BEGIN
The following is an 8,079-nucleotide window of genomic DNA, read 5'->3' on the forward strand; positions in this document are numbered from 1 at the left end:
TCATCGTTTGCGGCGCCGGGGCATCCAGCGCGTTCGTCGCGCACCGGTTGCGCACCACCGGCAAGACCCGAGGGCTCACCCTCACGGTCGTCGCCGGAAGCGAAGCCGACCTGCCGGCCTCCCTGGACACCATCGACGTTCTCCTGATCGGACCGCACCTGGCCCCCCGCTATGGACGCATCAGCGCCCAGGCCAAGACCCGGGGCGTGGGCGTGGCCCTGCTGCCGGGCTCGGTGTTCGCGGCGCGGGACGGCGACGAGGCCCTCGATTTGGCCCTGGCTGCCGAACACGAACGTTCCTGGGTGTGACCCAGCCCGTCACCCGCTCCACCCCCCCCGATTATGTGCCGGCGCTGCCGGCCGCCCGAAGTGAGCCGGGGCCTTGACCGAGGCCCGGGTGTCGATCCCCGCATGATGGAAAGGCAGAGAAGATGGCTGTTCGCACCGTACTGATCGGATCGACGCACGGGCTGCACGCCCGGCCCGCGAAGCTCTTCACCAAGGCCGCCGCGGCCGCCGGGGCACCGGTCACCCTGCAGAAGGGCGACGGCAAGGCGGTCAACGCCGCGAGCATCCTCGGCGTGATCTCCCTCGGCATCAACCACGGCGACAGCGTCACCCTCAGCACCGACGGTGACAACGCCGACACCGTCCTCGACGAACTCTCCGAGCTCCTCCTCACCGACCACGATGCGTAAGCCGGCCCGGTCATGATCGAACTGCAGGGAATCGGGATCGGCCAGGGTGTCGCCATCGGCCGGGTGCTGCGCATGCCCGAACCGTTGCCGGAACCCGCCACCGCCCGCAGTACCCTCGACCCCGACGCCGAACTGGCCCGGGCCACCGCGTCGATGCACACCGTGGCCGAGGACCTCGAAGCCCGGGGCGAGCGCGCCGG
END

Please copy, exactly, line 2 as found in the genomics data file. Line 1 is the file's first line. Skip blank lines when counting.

TCATCGTTTGCGGCGCCGGGGCATCCAGCGCGTTCGTCGCGCACCGGTTGCGCACCACCGGCAAGACCCGAGGGCTCACCCTCACGGTCGTCGCCGGAAGCGAAGCCGACCTGCCGGCCTCCCTGGACACCATCGACGTTCTCCTGATCGGACCGCACCTGGCCCCCCGCTATGGACGCATCAGCGCCCAGGCCAAGACCCGGGGCGTGGGCGTGGCCCTGCTGCCGGGCTCGGTGTTCGCGGCGCGGGACGGCGACGAGGCCCTCGATTTGGCCCTGGCTGCCGAACACGAACGTTCCTGGGTGTGACCCAGCCCGTCACCCGCTCCACCCCCCCCGATTATGTGCCGGCGCTGCCGGCCGCCCGAAGTGAGCCGGGGCCTTGACCGAGGCCCGGGTGTCGATCCCCGCATGATGGAAAGGCAGAGAAGATGGCTGTTCGCACCGTACTGATCGGATCGACGCACGGGCTGCACGCCCGGCCCGCGAAGCTCTTCACCAAGGCCGCCGCGGCCGCCGGGGCACCGGTCACCCTGCAGAAGGGCGACGGCAAGGCGGTCAACGCCGCGAGCATCCTCGGCGTGATCTCCCTCGGCATCAACCACGGCGACAGCGTCACCCTCAGCACCGACGGTGACAACGCCGACACCGTCCTCGACGAACTCTCCGAGCTCCTCCTCACCGACCACGATGCGTAAGCCGGCCCGGTCATGATCGAACTGCAGGGAATCGGGATCGGCCAGGGTGTCGCCATCGGCCGGGTGCTGCGCATGCCCGAACCGTTGCCGGAACCCGCCACCGCCCGCAGTACCCTCGACCCCGACGCCGAACTGGCCCGGGCCACCGCGTCGATGCACACCGTGGCCGAGGACCTCGAAGCCCGGGGCGAGCGCGCCGG